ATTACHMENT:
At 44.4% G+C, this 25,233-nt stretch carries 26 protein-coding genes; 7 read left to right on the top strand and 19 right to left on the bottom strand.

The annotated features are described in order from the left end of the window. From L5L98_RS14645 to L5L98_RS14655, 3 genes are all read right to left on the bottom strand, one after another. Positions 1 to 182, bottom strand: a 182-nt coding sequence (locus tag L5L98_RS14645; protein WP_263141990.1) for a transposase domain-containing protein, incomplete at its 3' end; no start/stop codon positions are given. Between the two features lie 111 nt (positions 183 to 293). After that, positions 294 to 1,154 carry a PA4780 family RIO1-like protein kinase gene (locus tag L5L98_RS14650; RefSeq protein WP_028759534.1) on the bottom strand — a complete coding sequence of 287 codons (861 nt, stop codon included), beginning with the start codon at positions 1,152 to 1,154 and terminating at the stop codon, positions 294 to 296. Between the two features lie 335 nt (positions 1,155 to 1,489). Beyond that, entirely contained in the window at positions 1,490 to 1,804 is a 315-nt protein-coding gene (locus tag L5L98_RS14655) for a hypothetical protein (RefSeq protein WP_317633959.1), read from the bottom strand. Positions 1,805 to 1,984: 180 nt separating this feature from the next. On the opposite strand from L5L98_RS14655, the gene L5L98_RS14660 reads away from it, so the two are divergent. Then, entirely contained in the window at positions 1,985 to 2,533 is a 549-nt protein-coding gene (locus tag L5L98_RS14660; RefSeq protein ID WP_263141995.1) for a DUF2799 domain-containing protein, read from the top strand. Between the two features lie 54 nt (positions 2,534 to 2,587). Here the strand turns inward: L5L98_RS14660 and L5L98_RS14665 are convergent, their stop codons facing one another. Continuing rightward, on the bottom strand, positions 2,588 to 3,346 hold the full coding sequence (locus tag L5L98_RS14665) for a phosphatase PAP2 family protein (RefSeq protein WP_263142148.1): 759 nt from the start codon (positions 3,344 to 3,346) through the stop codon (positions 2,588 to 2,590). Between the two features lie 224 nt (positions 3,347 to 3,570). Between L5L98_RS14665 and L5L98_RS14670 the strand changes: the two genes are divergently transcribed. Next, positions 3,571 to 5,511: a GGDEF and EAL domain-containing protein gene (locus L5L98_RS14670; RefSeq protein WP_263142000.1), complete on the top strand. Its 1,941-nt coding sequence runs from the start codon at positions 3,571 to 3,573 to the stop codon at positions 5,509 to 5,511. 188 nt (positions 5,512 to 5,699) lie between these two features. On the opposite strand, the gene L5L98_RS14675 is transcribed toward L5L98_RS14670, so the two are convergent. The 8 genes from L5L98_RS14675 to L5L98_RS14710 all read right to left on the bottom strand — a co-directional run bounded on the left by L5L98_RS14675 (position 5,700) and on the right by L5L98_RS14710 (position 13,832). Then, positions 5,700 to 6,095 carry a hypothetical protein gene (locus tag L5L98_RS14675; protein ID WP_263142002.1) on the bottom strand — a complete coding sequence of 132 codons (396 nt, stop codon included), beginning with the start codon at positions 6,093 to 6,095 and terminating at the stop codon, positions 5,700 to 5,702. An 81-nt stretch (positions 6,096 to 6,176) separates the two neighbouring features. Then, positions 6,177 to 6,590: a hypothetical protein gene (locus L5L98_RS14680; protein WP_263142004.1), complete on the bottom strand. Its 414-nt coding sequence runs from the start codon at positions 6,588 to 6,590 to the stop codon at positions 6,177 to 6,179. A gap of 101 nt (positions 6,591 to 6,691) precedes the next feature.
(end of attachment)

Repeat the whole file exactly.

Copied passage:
At 44.4% G+C, this 25,233-nt stretch carries 26 protein-coding genes; 7 read left to right on the top strand and 19 right to left on the bottom strand.

The annotated features are described in order from the left end of the window. From L5L98_RS14645 to L5L98_RS14655, 3 genes are all read right to left on the bottom strand, one after another. Positions 1 to 182, bottom strand: a 182-nt coding sequence (locus tag L5L98_RS14645; protein WP_263141990.1) for a transposase domain-containing protein, incomplete at its 3' end; no start/stop codon positions are given. Between the two features lie 111 nt (positions 183 to 293). After that, positions 294 to 1,154 carry a PA4780 family RIO1-like protein kinase gene (locus tag L5L98_RS14650; RefSeq protein WP_028759534.1) on the bottom strand — a complete coding sequence of 287 codons (861 nt, stop codon included), beginning with the start codon at positions 1,152 to 1,154 and terminating at the stop codon, positions 294 to 296. Between the two features lie 335 nt (positions 1,155 to 1,489). Beyond that, entirely contained in the window at positions 1,490 to 1,804 is a 315-nt protein-coding gene (locus tag L5L98_RS14655) for a hypothetical protein (RefSeq protein WP_317633959.1), read from the bottom strand. Positions 1,805 to 1,984: 180 nt separating this feature from the next. On the opposite strand from L5L98_RS14655, the gene L5L98_RS14660 reads away from it, so the two are divergent. Then, entirely contained in the window at positions 1,985 to 2,533 is a 549-nt protein-coding gene (locus tag L5L98_RS14660; RefSeq protein ID WP_263141995.1) for a DUF2799 domain-containing protein, read from the top strand. Between the two features lie 54 nt (positions 2,534 to 2,587). Here the strand turns inward: L5L98_RS14660 and L5L98_RS14665 are convergent, their stop codons facing one another. Continuing rightward, on the bottom strand, positions 2,588 to 3,346 hold the full coding sequence (locus tag L5L98_RS14665) for a phosphatase PAP2 family protein (RefSeq protein WP_263142148.1): 759 nt from the start codon (positions 3,344 to 3,346) through the stop codon (positions 2,588 to 2,590). Between the two features lie 224 nt (positions 3,347 to 3,570). Between L5L98_RS14665 and L5L98_RS14670 the strand changes: the two genes are divergently transcribed. Next, positions 3,571 to 5,511: a GGDEF and EAL domain-containing protein gene (locus L5L98_RS14670; RefSeq protein WP_263142000.1), complete on the top strand. Its 1,941-nt coding sequence runs from the start codon at positions 3,571 to 3,573 to the stop codon at positions 5,509 to 5,511. 188 nt (positions 5,512 to 5,699) lie between these two features. On the opposite strand, the gene L5L98_RS14675 is transcribed toward L5L98_RS14670, so the two are convergent. The 8 genes from L5L98_RS14675 to L5L98_RS14710 all read right to left on the bottom strand — a co-directional run bounded on the left by L5L98_RS14675 (position 5,700) and on the right by L5L98_RS14710 (position 13,832). Then, positions 5,700 to 6,095 carry a hypothetical protein gene (locus tag L5L98_RS14675; protein ID WP_263142002.1) on the bottom strand — a complete coding sequence of 132 codons (396 nt, stop codon included), beginning with the start codon at positions 6,093 to 6,095 and terminating at the stop codon, positions 5,700 to 5,702. An 81-nt stretch (positions 6,096 to 6,176) separates the two neighbouring features. Then, positions 6,177 to 6,590: a hypothetical protein gene (locus L5L98_RS14680; protein WP_263142004.1), complete on the bottom strand. Its 414-nt coding sequence runs from the start codon at positions 6,588 to 6,590 to the stop codon at positions 6,177 to 6,179. A gap of 101 nt (positions 6,591 to 6,691) precedes the next feature.